Four people who climbed a Moscow skyscraper today and attached a Ukrainian flag to its spire have been charged with vandalism by Russian police and may face three years in jail.
The protesters also managed to paint half a massive yellow star at the top of the spire with blue paint, so it resembled the yellow-and-blue national colours of Ukraine.
A photograph on social media, which could not be verified independently, showed a man in a climbing harness, standing on top of the star, with the Ukrainian flag tied to one of its points. He appeared to be taking a "selfie".
The building is one of seven skyscrapers in the city dating back to Stalin era. The tallest of the buildings, Moscow State University, stands at 240 metres.
More than 1,200 people have been arrested in Russia one day after major riots in southern Moscow, the BBC reports.
The "pre-emptive" raid targeted migrants, Russian news agencies said.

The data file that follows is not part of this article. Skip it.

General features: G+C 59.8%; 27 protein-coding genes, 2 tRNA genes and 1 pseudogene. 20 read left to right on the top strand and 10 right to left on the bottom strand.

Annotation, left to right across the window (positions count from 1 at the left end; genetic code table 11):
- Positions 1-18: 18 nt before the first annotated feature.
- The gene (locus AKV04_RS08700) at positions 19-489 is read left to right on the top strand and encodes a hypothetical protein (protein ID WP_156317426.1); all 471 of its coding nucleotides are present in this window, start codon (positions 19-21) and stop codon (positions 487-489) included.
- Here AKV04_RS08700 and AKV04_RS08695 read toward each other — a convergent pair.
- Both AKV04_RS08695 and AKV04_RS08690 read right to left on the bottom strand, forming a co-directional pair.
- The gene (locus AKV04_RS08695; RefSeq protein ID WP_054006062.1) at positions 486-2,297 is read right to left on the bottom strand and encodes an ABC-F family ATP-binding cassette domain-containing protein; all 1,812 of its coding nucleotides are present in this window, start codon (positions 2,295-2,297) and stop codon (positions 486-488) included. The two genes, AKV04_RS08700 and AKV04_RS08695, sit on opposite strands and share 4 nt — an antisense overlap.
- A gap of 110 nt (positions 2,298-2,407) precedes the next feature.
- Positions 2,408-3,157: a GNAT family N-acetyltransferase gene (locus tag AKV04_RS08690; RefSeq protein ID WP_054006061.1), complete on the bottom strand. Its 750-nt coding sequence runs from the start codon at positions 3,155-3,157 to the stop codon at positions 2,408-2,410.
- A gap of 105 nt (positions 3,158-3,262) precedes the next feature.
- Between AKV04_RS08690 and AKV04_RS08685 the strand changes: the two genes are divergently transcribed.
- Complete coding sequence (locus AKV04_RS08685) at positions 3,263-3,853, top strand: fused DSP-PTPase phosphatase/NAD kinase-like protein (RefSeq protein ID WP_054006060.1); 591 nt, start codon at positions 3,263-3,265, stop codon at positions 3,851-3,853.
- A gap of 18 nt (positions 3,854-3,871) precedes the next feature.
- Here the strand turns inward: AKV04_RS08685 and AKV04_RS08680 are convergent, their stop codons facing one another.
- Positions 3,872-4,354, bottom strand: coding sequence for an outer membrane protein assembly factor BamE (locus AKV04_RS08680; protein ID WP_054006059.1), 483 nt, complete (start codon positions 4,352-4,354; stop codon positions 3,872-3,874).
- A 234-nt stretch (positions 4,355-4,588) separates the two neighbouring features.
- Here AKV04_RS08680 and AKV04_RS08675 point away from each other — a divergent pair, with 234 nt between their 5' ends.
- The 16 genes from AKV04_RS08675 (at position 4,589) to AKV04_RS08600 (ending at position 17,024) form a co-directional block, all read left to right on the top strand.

Yesterday rioting erupted in Moscow after a migrant from the Caucasus was blamed for the murder of a young ethic Russia man.
Demonstrators, some chanting racist slogans, vandalised shops and smashed windows in sites known for employing migrant workers in the southern Biryulyovo area.
Several hundred residents protested peacefully, demanding justice over the killing, but a large group of young men overwhelmed the peaceful demonstration, setting fire to shopping centre and stormed a vegetable warehouse employing migrants.
Moscow police said several officers were wounded in the riots, around 380 people were detained and a criminal case was opened.
Two exit polls have indicated Kremlin favourite Sergei Sobyanin was on track to win the Moscow mayoral election with about 53 per cent of the vote, according to state-run RIA and Itar-Tass news agencies.
But opposition candidate Alexei Navalny has disputed the results.
Sobyanin, the Kremlin-appointed acting mayor, needed at least 50 per cent to win the election outright and avoid a runoff. Navalny's campaign said its own exit polls showed Sobyanin received 46 per cent and Navalny 29 per cent.